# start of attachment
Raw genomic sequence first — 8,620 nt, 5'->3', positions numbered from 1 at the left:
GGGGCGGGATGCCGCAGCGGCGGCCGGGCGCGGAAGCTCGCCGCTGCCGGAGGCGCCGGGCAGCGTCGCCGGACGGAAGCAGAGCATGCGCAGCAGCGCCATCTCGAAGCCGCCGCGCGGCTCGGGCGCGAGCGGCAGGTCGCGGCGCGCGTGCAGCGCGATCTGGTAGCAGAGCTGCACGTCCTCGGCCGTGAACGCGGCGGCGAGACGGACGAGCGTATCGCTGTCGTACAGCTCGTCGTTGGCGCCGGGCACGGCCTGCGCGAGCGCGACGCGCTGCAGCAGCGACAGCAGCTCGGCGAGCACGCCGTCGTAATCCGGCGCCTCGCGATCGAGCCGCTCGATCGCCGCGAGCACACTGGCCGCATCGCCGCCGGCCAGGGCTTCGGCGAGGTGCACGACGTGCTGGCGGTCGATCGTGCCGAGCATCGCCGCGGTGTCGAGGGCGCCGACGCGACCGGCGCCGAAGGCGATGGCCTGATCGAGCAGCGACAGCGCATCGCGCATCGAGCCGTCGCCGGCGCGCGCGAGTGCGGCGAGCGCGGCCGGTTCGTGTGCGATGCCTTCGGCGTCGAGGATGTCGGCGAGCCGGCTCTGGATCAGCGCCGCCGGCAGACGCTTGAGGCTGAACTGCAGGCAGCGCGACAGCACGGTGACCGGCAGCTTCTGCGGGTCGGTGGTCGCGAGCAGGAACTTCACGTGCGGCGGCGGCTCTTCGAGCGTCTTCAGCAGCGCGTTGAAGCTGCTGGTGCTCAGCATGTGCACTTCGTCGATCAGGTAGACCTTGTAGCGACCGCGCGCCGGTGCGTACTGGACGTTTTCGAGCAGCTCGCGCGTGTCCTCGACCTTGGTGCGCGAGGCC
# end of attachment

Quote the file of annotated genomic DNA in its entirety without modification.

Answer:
Raw genomic sequence first — 8,620 nt, 5'->3', positions numbered from 1 at the left:
GGGGCGGGATGCCGCAGCGGCGGCCGGGCGCGGAAGCTCGCCGCTGCCGGAGGCGCCGGGCAGCGTCGCCGGACGGAAGCAGAGCATGCGCAGCAGCGCCATCTCGAAGCCGCCGCGCGGCTCGGGCGCGAGCGGCAGGTCGCGGCGCGCGTGCAGCGCGATCTGGTAGCAGAGCTGCACGTCCTCGGCCGTGAACGCGGCGGCGAGACGGACGAGCGTATCGCTGTCGTACAGCTCGTCGTTGGCGCCGGGCACGGCCTGCGCGAGCGCGACGCGCTGCAGCAGCGACAGCAGCTCGGCGAGCACGCCGTCGTAATCCGGCGCCTCGCGATCGAGCCGCTCGATCGCCGCGAGCACACTGGCCGCATCGCCGCCGGCCAGGGCTTCGGCGAGGTGCACGACGTGCTGGCGGTCGATCGTGCCGAGCATCGCCGCGGTGTCGAGGGCGCCGACGCGACCGGCGCCGAAGGCGATGGCCTGATCGAGCAGCGACAGCGCATCGCGCATCGAGCCGTCGCCGGCGCGCGCGAGTGCGGCGAGCGCGGCCGGTTCGTGTGCGATGCCTTCGGCGTCGAGGATGTCGGCGAGCCGGCTCTGGATCAGCGCCGCCGGCAGACGCTTGAGGCTGAACTGCAGGCAGCGCGACAGCACGGTGACCGGCAGCTTCTGCGGGTCGGTGGTCGCGAGCAGGAACTTCACGTGCGGCGGCGGCTCTTCGAGCGTCTTCAGCAGCGCGTTGAAGCTGCTGGTGCTCAGCATGTGCACTTCGTCGATCAGGTAGACCTTGTAGCGACCGCGCGCCGGTGCGTACTGGACGTTTTCGAGCAGCTCGCGCGTGTCCTCGACCTTGGTGCGCGAGGCC